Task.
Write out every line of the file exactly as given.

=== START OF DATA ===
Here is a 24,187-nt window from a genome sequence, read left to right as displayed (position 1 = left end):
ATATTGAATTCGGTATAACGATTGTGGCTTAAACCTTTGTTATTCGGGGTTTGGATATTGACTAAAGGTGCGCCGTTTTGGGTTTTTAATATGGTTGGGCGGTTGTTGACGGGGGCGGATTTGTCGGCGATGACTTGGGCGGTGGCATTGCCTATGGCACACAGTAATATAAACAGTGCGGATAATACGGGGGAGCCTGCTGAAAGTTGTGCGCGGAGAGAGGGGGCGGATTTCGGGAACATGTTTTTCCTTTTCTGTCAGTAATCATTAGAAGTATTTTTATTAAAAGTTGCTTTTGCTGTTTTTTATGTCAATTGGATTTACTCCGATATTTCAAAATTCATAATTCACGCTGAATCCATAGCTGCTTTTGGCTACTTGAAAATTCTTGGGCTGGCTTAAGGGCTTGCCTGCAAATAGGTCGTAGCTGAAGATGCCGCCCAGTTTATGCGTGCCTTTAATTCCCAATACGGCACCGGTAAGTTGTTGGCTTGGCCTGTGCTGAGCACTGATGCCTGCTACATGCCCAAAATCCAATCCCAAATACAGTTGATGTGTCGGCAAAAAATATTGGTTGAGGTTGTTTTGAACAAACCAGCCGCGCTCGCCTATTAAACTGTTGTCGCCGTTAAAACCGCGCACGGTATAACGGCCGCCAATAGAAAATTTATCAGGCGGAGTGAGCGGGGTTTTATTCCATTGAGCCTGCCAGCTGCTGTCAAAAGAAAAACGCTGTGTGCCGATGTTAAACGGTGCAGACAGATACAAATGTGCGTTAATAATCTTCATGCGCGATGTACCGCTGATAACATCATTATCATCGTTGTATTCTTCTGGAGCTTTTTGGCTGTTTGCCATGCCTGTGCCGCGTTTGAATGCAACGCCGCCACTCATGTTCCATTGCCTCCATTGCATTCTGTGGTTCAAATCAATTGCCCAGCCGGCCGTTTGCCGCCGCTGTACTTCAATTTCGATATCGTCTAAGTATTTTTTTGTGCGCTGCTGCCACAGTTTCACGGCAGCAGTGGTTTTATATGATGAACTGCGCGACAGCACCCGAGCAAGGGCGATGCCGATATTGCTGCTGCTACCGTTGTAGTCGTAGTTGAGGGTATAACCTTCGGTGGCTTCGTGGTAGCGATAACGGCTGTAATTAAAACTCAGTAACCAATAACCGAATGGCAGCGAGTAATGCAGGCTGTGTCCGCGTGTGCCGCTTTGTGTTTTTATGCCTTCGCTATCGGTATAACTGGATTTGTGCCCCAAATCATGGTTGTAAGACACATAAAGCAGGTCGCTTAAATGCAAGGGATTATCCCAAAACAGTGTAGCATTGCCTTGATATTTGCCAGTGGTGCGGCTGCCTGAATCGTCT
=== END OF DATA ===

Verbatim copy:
Here is a 24,187-nt window from a genome sequence, read left to right as displayed (position 1 = left end):
ATATTGAATTCGGTATAACGATTGTGGCTTAAACCTTTGTTATTCGGGGTTTGGATATTGACTAAAGGTGCGCCGTTTTGGGTTTTTAATATGGTTGGGCGGTTGTTGACGGGGGCGGATTTGTCGGCGATGACTTGGGCGGTGGCATTGCCTATGGCACACAGTAATATAAACAGTGCGGATAATACGGGGGAGCCTGCTGAAAGTTGTGCGCGGAGAGAGGGGGCGGATTTCGGGAACATGTTTTTCCTTTTCTGTCAGTAATCATTAGAAGTATTTTTATTAAAAGTTGCTTTTGCTGTTTTTTATGTCAATTGGATTTACTCCGATATTTCAAAATTCATAATTCACGCTGAATCCATAGCTGCTTTTGGCTACTTGAAAATTCTTGGGCTGGCTTAAGGGCTTGCCTGCAAATAGGTCGTAGCTGAAGATGCCGCCCAGTTTATGCGTGCCTTTAATTCCCAATACGGCACCGGTAAGTTGTTGGCTTGGCCTGTGCTGAGCACTGATGCCTGCTACATGCCCAAAATCCAATCCCAAATACAGTTGATGTGTCGGCAAAAAATATTGGTTGAGGTTGTTTTGAACAAACCAGCCGCGCTCGCCTATTAAACTGTTGTCGCCGTTAAAACCGCGCACGGTATAACGGCCGCCAATAGAAAATTTATCAGGCGGAGTGAGCGGGGTTTTATTCCATTGAGCCTGCCAGCTGCTGTCAAAAGAAAAACGCTGTGTGCCGATGTTAAACGGTGCAGACAGATACAAATGTGCGTTAATAATCTTCATGCGCGATGTACCGCTGATAACATCATTATCATCGTTGTATTCTTCTGGAGCTTTTTGGCTGTTTGCCATGCCTGTGCCGCGTTTGAATGCAACGCCGCCACTCATGTTCCATTGCCTCCATTGCATTCTGTGGTTCAAATCAATTGCCCAGCCGGCCGTTTGCCGCCGCTGTACTTCAATTTCGATATCGTCTAAGTATTTTTTTGTGCGCTGCTGCCACAGTTTCACGGCAGCAGTGGTTTTATATGATGAACTGCGCGACAGCACCCGAGCAAGGGCGATGCCGATATTGCTGCTGCTACCGTTGTAGTCGTAGTTGAGGGTATAACCTTCGGTGGCTTCGTGGTAGCGATAACGGCTGTAATTAAAACTCAGTAACCAATAACCGAATGGCAGCGAGTAATGCAGGCTGTGTCCGCGTGTGCCGCTTTGTGTTTTTATGCCTTCGCTATCGGTATAACTGGATTTGTGCCCCAAATCATGGTTGTAAGACACATAAAGCAGGTCGCTTAAATGCAAGGGATTATCCCAAAACAGTGTAGCATTGCCTTGATATTTGCCAGTGGTGCGGCTGCCTGAATCGTCT